The weekend sees a Top 14 semi-final double-header in Nice, with Castres facing Toulouse on Friday night before Bordeaux take on Montpellier on Saturday.
Of the four clubs remaining, Castres is by far the smallest, both financially and in terms of origin city. Back in October they travelled to Toulouse, who were top of the table at the time, and took a 41-0 pasting.
But the unfashionable club from the Tarn region worked its way back from that and ended top of the pile a fortnight ago, meaning the team has had a week off to prepare while Toulouse had to face Champions Cup winners La Rochelle.
It’s been brutally hot in Nice this week, as it has across most of southern Europe. Kick-off is at 9pm local time, which should help, but for the heat coming from the base of Toulouse scrum in the shape of Antoine Dupont, there is no meteorological mitigation.
“The plan? We’re going to make him eat frozen pizzas just before the meeting,” said Castres Manager Pierre-Henry Broncan to Midi-Olympique.
“No, seriously, we know their strengths and weaknesses. We’re not going to change our rugby because we’re in the semis. We will rely on what works in our game and especially not invent anything.
“We lost 41-0 in the first meeting against Toulouse, and this loss did us good for the rest of the season. We competed better on the return, but the finals matches are different, because of the context, the location, the pressure.”
The two teams are not far away from each other, but the meeting on neutral territory does at least do away with the notion of it being a local derby. And while there is a huge difference in size between the locations – Castres is home to just 40,000 souls – the rugby culture is deeply ingrained in both.
Many of the town’s inhabitants will be heading to Nice, or already there, hoping for a repeat of 2018 when Castres stunned everybody by winning the title. Yet just because it is a small town, Broncan does not see it as an extra challenge.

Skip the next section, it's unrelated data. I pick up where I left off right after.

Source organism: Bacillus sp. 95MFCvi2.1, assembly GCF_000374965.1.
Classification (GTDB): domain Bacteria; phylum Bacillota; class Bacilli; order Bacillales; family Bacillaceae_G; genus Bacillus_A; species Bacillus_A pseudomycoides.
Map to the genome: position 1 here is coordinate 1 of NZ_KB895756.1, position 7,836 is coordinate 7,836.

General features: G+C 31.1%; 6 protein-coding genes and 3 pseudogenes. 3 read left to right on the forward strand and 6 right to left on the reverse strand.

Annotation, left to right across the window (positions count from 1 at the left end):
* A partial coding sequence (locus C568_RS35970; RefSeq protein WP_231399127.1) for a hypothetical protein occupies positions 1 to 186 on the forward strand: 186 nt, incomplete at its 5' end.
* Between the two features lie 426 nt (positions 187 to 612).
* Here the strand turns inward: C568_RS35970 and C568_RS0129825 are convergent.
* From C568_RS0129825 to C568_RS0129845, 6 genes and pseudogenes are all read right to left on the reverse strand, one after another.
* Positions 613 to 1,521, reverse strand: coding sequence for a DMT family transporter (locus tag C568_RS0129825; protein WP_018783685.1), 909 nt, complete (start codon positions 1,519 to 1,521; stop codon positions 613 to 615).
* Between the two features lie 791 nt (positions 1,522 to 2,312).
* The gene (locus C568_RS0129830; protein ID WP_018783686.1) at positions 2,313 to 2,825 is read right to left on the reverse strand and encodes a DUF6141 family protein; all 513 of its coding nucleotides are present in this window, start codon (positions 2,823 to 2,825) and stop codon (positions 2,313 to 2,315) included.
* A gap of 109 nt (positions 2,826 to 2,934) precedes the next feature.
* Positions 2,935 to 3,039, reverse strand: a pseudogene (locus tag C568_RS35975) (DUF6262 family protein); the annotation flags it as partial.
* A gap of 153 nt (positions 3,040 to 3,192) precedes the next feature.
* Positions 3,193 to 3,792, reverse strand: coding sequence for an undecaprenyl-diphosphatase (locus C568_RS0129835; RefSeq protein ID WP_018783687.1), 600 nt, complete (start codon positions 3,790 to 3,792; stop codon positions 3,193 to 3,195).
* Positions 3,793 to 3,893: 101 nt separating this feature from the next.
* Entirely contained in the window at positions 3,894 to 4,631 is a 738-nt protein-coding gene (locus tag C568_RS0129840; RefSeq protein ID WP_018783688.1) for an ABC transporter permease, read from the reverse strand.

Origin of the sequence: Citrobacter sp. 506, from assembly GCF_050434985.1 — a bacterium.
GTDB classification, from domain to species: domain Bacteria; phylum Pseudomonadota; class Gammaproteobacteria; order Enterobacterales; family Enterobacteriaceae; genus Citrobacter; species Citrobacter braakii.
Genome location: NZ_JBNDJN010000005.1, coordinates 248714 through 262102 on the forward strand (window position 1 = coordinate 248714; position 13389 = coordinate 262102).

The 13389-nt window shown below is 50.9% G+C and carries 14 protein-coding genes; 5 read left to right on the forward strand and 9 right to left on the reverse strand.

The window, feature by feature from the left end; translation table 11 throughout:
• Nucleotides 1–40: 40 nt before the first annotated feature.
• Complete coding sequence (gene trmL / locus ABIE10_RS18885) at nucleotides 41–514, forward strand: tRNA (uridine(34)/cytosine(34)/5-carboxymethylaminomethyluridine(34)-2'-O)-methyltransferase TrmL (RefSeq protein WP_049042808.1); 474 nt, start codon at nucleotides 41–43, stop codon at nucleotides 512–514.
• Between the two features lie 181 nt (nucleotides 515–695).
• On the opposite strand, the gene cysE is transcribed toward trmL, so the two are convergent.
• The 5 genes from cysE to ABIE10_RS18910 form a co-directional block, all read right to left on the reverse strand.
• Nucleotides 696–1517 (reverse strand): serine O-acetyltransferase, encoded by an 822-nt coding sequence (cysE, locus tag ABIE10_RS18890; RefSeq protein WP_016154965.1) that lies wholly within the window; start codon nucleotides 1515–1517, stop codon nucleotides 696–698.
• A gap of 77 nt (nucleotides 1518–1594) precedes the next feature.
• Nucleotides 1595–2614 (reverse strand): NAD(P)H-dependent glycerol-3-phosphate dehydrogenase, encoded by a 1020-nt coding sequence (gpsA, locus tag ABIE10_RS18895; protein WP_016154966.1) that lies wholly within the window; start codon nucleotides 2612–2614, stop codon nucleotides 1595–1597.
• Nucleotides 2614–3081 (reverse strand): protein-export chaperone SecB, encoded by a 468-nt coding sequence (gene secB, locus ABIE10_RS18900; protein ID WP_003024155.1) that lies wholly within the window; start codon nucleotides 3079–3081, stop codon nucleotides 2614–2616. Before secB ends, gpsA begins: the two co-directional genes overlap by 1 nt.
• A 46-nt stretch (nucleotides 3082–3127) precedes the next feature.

“We stay within ourselves, the players train but also rub shoulders outside in a very rugby city, where other sports are very minority,” explained Broncan about the town.
“This creates a symbiosis between our supporters, our pro players and the youngest. Sometimes in a club there are several entities, sometimes there is war.
“With us, there is a club and a single president who has been there for thirty years, supported by a big partner who allows a city of 40,000 inhabitants to find a place in the final phase of the Top 14.
“This is the first time we have returned to the semis since 2018. We narrowly failed last season, it was our goal to qualify this season.
“We are a club that is often present over the last 10 years, it is a status that we assume. All the clubs are arming themselves more and more but if it’s hard for us, it’s hard for the others too.”
Castres’ climb up the table has been founded on belligerent defence and a dominating pack, while Toulouse are usually deemed to be a club marked by their backs and champagne skills. But Broncan reminded all of a sobering stat, illustrating the scale of the challenge as he departed.
“A huge challenge awaits us against the Stade Toulouse, the highest pack in size and the heaviest in weight of the Top 14,” he said.
“There are more internationals in Toulouse in forwards than the backs, that probably says it all about their pack.”
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